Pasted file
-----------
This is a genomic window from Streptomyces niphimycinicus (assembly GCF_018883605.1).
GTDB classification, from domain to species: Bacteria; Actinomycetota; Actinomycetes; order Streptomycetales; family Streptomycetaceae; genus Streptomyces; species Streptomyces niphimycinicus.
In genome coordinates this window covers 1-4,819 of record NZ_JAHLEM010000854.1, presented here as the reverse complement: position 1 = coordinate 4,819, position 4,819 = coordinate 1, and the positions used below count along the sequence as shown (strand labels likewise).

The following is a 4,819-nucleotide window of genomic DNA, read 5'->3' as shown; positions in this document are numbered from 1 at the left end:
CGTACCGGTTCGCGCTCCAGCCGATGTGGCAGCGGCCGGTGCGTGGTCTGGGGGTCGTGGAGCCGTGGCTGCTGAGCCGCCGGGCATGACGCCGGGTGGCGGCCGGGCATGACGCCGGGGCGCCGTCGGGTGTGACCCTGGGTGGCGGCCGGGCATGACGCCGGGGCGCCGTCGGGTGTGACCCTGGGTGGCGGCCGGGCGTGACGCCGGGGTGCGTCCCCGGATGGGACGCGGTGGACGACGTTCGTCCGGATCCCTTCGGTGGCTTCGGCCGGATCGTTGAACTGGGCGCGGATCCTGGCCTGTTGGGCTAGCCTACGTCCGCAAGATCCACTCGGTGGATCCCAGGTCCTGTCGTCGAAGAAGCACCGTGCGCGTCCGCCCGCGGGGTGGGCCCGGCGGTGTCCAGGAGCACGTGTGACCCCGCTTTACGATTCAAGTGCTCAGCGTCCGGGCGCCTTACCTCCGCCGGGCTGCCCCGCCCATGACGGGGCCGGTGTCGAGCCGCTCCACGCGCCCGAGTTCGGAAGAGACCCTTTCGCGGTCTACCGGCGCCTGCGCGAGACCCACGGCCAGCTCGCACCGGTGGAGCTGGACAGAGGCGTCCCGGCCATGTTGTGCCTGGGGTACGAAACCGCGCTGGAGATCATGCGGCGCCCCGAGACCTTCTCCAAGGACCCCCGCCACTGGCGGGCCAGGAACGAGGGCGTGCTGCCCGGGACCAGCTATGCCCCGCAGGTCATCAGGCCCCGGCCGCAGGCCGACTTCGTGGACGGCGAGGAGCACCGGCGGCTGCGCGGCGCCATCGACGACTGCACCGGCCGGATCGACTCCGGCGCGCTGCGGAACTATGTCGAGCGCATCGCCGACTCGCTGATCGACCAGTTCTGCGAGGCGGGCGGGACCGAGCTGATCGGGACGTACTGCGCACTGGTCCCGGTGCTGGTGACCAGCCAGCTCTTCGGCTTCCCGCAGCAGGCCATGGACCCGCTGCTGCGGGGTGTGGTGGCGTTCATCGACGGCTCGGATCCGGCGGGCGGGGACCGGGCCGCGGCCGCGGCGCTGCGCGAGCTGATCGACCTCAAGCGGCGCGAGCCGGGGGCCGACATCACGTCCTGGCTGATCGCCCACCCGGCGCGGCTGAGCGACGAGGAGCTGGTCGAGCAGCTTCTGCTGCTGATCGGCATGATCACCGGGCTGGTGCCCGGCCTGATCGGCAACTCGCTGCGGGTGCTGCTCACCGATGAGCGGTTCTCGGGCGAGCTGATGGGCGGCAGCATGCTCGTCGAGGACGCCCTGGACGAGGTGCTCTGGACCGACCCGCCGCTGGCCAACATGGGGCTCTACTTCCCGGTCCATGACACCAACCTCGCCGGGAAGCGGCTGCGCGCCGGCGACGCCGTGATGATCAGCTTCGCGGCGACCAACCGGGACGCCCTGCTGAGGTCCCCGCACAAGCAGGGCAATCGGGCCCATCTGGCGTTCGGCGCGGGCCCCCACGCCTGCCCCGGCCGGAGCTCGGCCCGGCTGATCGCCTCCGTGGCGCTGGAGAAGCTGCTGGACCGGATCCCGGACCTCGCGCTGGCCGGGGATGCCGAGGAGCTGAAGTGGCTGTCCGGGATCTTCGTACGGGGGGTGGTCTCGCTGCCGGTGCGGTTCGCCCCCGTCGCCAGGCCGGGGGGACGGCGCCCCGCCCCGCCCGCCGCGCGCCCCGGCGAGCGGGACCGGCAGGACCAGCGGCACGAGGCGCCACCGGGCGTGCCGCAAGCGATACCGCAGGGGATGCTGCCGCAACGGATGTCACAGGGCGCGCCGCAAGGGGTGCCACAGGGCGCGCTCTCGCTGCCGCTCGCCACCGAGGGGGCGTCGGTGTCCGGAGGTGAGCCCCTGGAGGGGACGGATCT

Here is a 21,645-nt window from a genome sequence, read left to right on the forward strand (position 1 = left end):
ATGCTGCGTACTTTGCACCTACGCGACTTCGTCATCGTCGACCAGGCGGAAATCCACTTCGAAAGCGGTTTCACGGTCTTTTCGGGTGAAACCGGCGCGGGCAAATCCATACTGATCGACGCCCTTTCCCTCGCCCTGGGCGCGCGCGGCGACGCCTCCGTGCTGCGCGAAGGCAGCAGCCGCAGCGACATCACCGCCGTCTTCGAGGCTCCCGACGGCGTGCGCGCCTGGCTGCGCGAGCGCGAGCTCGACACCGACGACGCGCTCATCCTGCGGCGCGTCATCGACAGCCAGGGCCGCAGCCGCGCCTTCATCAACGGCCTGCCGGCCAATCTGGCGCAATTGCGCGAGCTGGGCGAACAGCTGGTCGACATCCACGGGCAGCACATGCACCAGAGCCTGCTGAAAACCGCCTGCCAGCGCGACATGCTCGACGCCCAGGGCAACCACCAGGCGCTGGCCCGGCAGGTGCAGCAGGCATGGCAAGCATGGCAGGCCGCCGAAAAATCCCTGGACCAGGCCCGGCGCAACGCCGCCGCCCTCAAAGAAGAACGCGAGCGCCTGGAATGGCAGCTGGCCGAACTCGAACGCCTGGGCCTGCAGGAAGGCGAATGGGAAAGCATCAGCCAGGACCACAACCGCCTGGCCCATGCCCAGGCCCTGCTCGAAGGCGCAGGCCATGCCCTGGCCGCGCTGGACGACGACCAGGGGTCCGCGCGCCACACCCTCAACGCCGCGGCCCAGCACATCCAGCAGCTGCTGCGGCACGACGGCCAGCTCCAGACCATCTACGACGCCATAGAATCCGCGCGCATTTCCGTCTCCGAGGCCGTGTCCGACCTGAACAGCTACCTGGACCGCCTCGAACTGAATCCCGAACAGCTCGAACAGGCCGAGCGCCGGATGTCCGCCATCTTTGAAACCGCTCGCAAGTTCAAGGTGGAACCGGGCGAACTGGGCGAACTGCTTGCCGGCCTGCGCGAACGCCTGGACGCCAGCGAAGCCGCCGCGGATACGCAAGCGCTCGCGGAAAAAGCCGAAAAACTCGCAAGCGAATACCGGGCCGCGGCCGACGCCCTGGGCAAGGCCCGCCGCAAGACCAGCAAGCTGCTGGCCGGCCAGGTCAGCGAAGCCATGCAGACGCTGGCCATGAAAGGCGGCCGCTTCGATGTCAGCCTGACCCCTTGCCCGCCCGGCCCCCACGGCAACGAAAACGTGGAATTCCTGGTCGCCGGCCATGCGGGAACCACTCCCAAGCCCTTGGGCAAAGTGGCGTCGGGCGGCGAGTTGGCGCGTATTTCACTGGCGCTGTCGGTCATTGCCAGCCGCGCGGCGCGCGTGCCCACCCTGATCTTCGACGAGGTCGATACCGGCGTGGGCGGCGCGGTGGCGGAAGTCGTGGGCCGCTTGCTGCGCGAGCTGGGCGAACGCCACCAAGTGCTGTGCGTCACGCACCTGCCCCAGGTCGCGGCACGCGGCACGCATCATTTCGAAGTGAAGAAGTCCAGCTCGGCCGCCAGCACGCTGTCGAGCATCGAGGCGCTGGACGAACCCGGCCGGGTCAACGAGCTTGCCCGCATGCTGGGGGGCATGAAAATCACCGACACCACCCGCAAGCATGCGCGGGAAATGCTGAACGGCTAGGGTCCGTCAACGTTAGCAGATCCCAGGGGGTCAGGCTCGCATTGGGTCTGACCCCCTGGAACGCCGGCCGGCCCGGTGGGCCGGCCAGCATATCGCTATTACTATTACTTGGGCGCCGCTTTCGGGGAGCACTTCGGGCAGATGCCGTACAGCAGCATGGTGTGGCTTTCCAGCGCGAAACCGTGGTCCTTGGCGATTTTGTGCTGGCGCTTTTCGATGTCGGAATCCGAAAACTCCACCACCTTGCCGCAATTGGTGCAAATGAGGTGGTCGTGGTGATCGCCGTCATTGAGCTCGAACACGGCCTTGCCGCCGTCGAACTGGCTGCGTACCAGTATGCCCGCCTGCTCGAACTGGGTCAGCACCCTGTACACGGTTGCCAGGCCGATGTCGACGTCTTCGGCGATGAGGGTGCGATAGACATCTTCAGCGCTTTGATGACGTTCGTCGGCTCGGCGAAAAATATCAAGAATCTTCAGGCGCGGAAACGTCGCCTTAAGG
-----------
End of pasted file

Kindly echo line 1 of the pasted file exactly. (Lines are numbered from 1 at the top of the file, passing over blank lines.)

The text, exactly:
This is a genomic window from Streptomyces niphimycinicus (assembly GCF_018883605.1).